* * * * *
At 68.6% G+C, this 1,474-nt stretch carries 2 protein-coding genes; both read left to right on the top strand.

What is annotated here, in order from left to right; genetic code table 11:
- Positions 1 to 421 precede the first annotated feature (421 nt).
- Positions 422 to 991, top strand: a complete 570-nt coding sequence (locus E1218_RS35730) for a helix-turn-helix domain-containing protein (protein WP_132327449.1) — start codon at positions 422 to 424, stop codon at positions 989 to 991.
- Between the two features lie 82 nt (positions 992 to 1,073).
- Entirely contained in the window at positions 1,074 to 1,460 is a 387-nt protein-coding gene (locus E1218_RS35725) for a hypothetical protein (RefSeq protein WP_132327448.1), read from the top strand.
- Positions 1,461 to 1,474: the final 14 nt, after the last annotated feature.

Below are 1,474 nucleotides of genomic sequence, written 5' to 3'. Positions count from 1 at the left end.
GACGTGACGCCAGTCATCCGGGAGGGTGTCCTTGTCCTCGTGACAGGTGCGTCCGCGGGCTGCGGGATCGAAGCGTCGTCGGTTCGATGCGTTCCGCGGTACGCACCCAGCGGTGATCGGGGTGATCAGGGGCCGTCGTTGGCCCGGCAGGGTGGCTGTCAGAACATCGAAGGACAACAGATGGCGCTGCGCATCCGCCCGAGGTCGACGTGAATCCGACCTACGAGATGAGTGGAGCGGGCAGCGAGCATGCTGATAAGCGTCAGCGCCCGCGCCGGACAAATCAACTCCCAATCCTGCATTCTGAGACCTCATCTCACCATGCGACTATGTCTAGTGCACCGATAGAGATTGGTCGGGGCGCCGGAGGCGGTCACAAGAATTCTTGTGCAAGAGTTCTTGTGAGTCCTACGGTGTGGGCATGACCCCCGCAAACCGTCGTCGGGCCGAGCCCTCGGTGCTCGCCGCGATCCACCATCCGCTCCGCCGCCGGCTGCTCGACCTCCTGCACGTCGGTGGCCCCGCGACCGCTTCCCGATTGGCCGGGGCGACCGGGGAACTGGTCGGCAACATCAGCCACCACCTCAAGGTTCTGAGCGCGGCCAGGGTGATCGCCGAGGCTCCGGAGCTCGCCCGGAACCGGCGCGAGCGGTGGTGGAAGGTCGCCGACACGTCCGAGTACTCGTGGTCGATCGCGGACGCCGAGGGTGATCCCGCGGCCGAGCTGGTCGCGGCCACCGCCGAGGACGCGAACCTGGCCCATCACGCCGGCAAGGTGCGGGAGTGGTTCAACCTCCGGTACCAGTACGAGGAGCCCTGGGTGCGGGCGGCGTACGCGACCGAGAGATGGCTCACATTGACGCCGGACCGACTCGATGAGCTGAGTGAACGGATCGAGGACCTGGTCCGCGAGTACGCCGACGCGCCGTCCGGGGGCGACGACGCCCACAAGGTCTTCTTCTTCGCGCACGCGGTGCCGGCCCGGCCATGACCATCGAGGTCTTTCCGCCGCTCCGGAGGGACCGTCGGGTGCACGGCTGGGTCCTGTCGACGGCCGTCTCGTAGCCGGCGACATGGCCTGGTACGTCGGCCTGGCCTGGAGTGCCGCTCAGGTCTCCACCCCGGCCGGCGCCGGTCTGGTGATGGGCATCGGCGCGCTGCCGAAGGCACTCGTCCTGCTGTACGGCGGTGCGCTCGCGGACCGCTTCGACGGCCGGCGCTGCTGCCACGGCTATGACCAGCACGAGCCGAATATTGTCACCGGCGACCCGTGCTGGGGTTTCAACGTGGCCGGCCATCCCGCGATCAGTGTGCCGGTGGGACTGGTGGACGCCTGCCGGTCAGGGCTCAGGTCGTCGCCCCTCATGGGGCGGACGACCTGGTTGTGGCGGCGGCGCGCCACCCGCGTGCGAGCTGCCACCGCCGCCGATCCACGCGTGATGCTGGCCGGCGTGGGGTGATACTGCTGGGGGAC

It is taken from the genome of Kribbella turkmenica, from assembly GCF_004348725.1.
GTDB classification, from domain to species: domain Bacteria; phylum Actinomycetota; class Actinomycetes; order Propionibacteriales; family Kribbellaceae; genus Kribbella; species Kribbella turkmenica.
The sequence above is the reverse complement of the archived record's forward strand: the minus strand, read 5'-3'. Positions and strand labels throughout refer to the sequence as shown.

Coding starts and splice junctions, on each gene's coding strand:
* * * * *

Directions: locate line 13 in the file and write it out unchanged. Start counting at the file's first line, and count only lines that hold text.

Coding starts and splice junctions, on each gene's coding strand: